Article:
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Building neurology research capacity in Zambia: Q and A with Dr. Omar Siddiqi
January / February 2019 | Volume 18, Number 1
Omar Siddiqi, M.D., M.P.H.
Dr. Omar Siddiqi first visited Zambia in 2005 when he was a neurology resident at Beth Israel Deaconess Medical Center to explore the possibilities of doing global health neurology research there. Named a Fogarty International Clinical Research Fellow in 2010, he moved to the southern African country and has been there ever since. In 2018, he helped launch Zambia’s first neurology research training program. Siddiqi is an assistant professor of neurology at Harvard Medical School, the Director of the
Global Neurology Program at Beth Israel Deaconess Medical Center, and a lecturer at the University of Zambia.
What impact has Fogarty had on your career?
Fogarty was the spark that made everything else happen. When I first went to Zambia in 2005, there were few, if any, mechanisms outside of Fogarty that allowed me to combine neurology research and global health. I was able to return to Zambia in 2010 as a Fogarty fellow with an early career scientist’s award, and prove there are important research questions relevant to low- and middle-income countries (LMICs) and the U.S.
What research question did you investigate?
I studied the causes of infections in the brain in the HIV population, mainly meningitis and encephalitis. At the time there was just one neurologist, from the former Soviet Union, working in Zambia, and scant information about my research topic, despite the country’s huge burden of tuberculosis meningitis in the HIV population. We got very good data and published a paper.
What are the key outcomes of your research?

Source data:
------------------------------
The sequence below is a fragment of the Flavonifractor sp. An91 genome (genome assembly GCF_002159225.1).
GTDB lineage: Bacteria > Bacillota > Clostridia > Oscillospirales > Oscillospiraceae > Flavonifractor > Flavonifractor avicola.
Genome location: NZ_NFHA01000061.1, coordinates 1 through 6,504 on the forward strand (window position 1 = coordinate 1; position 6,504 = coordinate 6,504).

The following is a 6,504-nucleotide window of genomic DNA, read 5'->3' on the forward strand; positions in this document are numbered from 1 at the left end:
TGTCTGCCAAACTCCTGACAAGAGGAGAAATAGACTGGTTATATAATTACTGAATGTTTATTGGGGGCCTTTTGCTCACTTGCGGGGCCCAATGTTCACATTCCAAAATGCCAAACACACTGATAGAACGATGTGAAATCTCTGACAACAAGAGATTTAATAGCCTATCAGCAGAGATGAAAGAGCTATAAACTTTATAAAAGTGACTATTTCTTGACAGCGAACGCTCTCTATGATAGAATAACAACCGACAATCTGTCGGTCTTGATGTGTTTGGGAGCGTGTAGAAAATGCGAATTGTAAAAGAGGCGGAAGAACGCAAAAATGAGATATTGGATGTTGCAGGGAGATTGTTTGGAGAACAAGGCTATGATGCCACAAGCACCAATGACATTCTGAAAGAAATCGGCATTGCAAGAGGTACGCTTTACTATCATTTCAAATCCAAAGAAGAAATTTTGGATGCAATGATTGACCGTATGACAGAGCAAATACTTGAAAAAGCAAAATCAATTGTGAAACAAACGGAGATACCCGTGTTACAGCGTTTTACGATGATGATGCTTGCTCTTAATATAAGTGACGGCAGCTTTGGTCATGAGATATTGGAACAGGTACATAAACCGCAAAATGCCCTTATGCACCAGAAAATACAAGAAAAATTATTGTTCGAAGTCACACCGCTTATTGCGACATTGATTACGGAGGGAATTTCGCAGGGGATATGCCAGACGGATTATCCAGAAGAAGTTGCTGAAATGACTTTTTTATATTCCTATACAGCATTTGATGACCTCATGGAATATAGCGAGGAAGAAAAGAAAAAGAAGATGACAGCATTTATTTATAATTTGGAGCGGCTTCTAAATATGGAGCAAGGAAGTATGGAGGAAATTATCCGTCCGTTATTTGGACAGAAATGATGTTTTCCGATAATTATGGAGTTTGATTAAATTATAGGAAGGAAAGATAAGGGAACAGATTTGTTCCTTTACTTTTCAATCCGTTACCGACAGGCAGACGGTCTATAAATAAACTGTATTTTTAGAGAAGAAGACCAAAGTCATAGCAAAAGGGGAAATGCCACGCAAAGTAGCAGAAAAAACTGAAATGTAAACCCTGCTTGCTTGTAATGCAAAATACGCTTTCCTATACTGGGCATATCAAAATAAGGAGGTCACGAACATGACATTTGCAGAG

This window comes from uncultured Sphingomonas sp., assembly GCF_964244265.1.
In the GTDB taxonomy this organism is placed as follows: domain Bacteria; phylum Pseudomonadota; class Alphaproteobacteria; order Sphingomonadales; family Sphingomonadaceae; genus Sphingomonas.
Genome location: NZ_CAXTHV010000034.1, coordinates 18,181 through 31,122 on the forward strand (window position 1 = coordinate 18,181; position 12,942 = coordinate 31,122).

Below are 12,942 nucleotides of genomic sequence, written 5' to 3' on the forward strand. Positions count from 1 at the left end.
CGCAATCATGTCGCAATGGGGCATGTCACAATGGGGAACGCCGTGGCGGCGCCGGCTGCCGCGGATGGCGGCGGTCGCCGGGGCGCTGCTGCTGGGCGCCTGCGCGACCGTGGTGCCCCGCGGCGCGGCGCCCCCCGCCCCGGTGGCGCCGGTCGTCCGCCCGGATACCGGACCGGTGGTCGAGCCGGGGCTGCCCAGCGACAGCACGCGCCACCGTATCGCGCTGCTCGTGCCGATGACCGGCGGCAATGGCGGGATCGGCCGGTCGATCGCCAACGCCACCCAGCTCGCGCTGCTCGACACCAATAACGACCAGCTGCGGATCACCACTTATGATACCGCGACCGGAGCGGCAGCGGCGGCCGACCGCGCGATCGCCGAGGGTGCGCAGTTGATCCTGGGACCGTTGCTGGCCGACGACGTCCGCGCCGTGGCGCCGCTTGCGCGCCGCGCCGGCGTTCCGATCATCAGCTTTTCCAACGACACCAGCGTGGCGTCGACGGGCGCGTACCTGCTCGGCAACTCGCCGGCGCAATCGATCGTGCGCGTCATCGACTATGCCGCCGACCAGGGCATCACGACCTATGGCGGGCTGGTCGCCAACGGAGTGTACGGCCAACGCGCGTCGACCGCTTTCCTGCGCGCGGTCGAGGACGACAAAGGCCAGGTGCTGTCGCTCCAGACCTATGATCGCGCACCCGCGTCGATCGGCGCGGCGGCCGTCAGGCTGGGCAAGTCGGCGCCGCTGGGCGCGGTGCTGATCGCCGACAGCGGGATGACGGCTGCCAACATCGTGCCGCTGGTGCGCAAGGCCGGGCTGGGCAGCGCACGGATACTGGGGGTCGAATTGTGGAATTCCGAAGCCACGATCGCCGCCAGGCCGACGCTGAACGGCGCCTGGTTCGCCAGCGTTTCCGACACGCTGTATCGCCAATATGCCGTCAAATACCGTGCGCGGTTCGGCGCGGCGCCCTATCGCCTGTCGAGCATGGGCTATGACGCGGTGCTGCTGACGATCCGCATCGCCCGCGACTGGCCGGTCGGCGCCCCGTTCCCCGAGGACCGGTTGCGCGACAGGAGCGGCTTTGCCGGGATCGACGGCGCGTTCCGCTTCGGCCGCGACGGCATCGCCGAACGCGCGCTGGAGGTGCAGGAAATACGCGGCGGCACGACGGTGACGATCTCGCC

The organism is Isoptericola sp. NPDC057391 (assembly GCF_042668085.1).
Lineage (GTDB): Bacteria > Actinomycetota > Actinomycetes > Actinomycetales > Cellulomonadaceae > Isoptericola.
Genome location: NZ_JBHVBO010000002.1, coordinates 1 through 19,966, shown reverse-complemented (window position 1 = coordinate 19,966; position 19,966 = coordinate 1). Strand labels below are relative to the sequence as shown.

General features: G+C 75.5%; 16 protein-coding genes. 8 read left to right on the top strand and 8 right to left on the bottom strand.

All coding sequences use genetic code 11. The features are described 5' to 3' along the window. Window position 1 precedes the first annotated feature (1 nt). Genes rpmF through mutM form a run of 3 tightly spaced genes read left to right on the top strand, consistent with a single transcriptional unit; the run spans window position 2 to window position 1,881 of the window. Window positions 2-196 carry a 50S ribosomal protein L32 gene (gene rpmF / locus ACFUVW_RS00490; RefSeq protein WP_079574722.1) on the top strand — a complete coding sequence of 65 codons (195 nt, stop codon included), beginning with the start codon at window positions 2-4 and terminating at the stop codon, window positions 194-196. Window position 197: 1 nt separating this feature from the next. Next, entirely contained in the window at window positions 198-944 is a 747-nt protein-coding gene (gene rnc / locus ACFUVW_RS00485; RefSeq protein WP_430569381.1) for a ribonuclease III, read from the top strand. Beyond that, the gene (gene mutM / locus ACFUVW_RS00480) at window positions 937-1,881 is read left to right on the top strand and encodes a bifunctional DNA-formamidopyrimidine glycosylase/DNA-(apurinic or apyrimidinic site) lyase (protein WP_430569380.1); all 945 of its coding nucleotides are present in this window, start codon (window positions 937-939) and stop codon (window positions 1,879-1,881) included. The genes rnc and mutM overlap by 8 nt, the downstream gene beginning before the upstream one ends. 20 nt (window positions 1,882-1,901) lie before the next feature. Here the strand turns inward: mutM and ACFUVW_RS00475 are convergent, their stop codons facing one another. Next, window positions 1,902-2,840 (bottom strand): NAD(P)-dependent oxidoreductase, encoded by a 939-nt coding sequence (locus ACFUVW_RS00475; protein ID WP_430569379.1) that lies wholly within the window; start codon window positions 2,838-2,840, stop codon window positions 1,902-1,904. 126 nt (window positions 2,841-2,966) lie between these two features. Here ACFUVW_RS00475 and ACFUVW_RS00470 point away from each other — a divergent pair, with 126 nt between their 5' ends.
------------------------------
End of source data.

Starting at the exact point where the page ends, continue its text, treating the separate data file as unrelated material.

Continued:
We’ve classified the full spectrum of neurological diseases in the HIV population and found that there’s a huge neurological disease burden outside of HIV in LMICs. This has helped to spur the neurology training program we launched in Zambia in October 2018, which will put more boots on the ground and allow us to see the disease processes in various parts of the country. In the first year of the program, there were three adult and two pediatric neurologists in training, all of them from Zambia. This training program will enrich the research environment in Zambia and allow us to look at neurological diseases in more detail, build capacity, and answer research questions that help LMICs and countries like the U.S.
Photo courtesy of Dr. Omar Siddiqi
Dr. Omar Siddiqi (right), who helped launch Zambia’s first neurology
research training program, discusses a patient’s diagnosis with her
family and a trainee.
How does research in Zambia benefit the U.S.?
A lot of the diagnostic technologies for TB meningitis have been rolled out in LMICs, where the disease is highly prevalent. TB meningitis occurs in the U.S., but not with the critical mass of patients that you need to answer important diagnosis and management questions, so the U.S. looks to data from countries like Zambia to help guide how to treat its TB meningitis patients.
How has mentorship influenced your career?
Mentorship has been critical. When I started out on this career path, I didn’t know anything about funding opportunities, about how to balance a career in the U.S. with something overseas. But my mentors - Dr. Gretchen Birbeck, who has been doing neurology research in Zambia since 2001, and Dr. Igor Koralnik, then the director of the HIV/Neurology Center at my home institution, Beth Israel Deaconess Medical Center - took me under their wings and gave me sound advice: Start by finding a research question you’re interested in, that’s relevant to the setting, and that you can carry through to completion. I started writing grants with Igor and eventually got support from Fogarty, along with several others.
What are your goals for neurology in Zambia?
In 10-20 years, I’d like to have a neuroscience institute with advanced diagnostics and research facilities, where Zambians would receive training and local neuroscientists would conduct research. People from neighboring countries that lack neurology training programs, such as Botswana, Zimbabwe and Mozambique, would come to the institute for training. South Africa does this quite well but Africa’s huge, so you need more than one country to provide training for others.
How has neurology advanced in LMICs?
When I first got to Zambia, they had no neuroimaging, they were doing rudimentary testing on spinal fluid, there were no advanced neurological tests, no training program. Now, we have a training program, a CT scanner, an MRI scanner, a fully functioning neurophysiology lab, and a neurology clinic where we see up to 60 patients a day. We’ve moved mountains. It’s enormous progress and it’s been catalyzed by NIH support.
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